15 May 2012
Human migrations: Eastern odyssey
Some 74,000 years ago, a volcano called Toba on the Indonesian island of Sumatra unleashed one of the greatest eruptions ever known, spreading ash across southern Asia. The catastrophe had witnesses. Archaeologists digging beneath the ash layer have found stone artefacts indicating that humans were living in the Jurreru Valley of southern India before the eruption. But were they modern humans, or some other, now extinct group?
When modern humans left Africa for Asia - as well as the routes they followed, the tools they carried, and the reasons they went - are all controversial.
The first question is, pre-Toba, or post-Toba? Paul Mellars at the University of Cambridge argues that modern humans left Africa long after the Toba eruption, 60,000 years ago at the earliest. Equipped with new technologies, including bows and arrows, they beach-hopped along the coastline of the Arabian peninsula, India and southeast Asia, reaching Australia in short order.
Michael Petraglia at the University of Oxford, UK, on the other hand, is convinced that people spread into Asia at least 74,000 years ago, and perhaps as early as 125,000 years ago - well before Toba, during a wet, warm interlude between ice ages - carrying tools no more sophisticated than those made by earlier humans, and wandering along river valleys and lake shores.
Researchers have mostly relied on the DNA of living people to reconstruct the ancient story - focusing on isolated native groups thought to be descendants of early human settlers in their areas, collecting mitochondrial DNA (mtDNA - inherited only from the mother), identifying distinctive variants (haplotypes), comparing them, and using estimates of mutation rates as a molecular clock.
The origin is marked by a haplotype called L3 that appeared before humans left Africa, an estimated 60,000 to 70,000 years ago - suggesting humanity left Africa a few thousand years after Toba. The three next-oldest haplotypes - immediate descendants of L3 outside Africa - are 60,000 to 65,000 years old. All three gave rise to multiple bursts of genetic variation, from Arabia to Bali. "For that to happen," says geneticist Stephen Oppenheimer of the University of Oxford, "people would have had to move very fast, before new mutations occurred."
The most plausible route for a rapid migration is along the coast of the Indian Ocean. By the mid-2000s, most researchers accepted the 'coastal express', post-Toba migration scenario.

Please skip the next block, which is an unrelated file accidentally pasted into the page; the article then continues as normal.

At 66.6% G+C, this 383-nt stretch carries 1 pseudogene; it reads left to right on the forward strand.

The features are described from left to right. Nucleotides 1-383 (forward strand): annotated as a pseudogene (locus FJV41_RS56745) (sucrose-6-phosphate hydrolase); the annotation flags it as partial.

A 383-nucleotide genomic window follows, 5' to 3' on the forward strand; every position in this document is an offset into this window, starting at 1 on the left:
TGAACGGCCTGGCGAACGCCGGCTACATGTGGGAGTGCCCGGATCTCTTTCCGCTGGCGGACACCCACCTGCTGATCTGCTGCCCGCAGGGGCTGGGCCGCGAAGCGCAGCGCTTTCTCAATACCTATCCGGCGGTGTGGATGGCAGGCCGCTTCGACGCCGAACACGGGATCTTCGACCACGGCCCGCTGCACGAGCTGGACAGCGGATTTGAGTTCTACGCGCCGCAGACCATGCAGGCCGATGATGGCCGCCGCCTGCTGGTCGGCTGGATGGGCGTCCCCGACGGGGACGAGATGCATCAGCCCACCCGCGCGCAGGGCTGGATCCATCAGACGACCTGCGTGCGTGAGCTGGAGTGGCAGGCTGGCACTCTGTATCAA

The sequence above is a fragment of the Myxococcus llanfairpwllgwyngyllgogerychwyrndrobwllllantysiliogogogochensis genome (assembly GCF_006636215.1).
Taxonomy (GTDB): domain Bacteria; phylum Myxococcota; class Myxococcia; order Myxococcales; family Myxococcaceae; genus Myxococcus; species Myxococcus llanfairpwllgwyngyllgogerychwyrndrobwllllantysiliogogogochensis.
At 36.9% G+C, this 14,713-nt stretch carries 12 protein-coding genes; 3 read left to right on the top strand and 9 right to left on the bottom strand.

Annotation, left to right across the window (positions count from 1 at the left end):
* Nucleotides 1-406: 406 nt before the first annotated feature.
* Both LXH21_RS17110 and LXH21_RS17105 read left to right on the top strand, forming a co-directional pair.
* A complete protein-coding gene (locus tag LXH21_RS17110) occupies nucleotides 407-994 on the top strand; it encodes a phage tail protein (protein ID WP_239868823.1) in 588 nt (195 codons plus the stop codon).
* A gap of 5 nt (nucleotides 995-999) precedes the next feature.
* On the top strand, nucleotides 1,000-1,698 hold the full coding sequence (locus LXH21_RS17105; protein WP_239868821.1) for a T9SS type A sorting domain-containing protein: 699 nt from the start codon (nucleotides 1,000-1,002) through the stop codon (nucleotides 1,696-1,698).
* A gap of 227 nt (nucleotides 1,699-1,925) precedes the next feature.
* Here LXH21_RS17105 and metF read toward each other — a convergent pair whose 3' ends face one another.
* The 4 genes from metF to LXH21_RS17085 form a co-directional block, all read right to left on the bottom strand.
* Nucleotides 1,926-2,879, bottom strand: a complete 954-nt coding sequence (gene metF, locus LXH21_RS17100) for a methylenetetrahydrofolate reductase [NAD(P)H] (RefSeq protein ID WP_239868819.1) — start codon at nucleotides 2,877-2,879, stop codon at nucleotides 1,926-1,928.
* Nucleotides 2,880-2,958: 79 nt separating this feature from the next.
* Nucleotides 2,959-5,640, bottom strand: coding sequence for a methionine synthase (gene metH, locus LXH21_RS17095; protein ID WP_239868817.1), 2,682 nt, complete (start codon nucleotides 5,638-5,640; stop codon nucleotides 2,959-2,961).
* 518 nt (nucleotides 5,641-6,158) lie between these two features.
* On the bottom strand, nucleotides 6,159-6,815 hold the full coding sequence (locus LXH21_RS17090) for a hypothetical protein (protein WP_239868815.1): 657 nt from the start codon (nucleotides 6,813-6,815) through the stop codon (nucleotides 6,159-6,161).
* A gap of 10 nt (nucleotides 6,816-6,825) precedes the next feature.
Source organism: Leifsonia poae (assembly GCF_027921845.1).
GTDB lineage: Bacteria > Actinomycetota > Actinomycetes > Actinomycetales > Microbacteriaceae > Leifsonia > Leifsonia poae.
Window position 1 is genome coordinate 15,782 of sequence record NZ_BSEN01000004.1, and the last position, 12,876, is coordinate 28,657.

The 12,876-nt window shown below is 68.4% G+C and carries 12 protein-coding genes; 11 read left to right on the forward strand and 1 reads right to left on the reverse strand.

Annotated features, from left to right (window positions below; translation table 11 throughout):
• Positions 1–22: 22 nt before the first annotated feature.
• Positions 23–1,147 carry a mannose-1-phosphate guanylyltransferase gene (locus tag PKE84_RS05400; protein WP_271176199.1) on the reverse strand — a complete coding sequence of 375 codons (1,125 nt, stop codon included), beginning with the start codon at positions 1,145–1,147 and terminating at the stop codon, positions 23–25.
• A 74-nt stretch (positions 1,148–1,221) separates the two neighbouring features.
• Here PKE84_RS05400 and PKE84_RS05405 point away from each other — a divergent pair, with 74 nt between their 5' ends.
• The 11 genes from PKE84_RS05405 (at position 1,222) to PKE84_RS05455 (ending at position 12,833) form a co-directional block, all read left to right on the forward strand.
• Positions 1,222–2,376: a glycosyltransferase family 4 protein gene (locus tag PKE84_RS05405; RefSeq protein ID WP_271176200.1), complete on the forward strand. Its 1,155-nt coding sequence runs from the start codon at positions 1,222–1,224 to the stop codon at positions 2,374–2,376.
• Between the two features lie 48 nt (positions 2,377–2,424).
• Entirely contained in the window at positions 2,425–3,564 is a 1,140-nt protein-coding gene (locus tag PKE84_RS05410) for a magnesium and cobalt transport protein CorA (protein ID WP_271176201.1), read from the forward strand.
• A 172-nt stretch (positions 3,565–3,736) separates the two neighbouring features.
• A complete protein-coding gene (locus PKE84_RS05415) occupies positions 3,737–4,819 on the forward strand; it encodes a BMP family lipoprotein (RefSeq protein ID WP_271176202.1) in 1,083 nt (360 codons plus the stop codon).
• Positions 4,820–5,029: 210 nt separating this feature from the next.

Stephen Oppenheimer studies mtDNA and contributed to the coastal-express model. In his view, the migration had to have been rapid and coastal - but not necessarily as recent as others have insisted. DNA is not a precise clock. A clue to an earlier date, he says, comes from mtDNA studies in India. One set of variants was less diverse than expected, suggesting to him that the first modern humans in India suffered some kind of catastrophe that reduced their numbers to almost nothing. The cause, he speculated, might have been the Toba ash cloud.
Petraglia and his supporters say that evidence for the earlier migration has grown much stronger in the past two years. A group led by Jeffrey Rose of the University of Birmingham, UK, found 106,000-year-old stone relics in Oman, consisting of distinctive triangular cores and the long spear points made from them - technology first excavated at sites inhabited by modern humans in Nubia, in northern Sudan, more than 2,000 kilometres away and on the other side of the Red Sea. "There's no question," says Rose. "It's the same people."
At the time, the Arabian peninsula was a moist savannah teeming with game. When the climate cooled and dried about 75,000 years ago, turning Arabia back into a desert, the Nubian pioneers either died out or retreated to Africa, but other ancient Arabian populations might have wandered farther into Asia.
At a site in the United Arab Emirates called Jebel Faya, Simon Armitage of Royal Holloway, University of London, and his colleagues have found even older artefacts, dating to as early as 125,000 years ago and resembling objects made by modern humans in eastern Africa. "It's extremely plausible that a population at Faya could have moved on," Armitage says.
Edited from Nature Magazine (2 May 2012)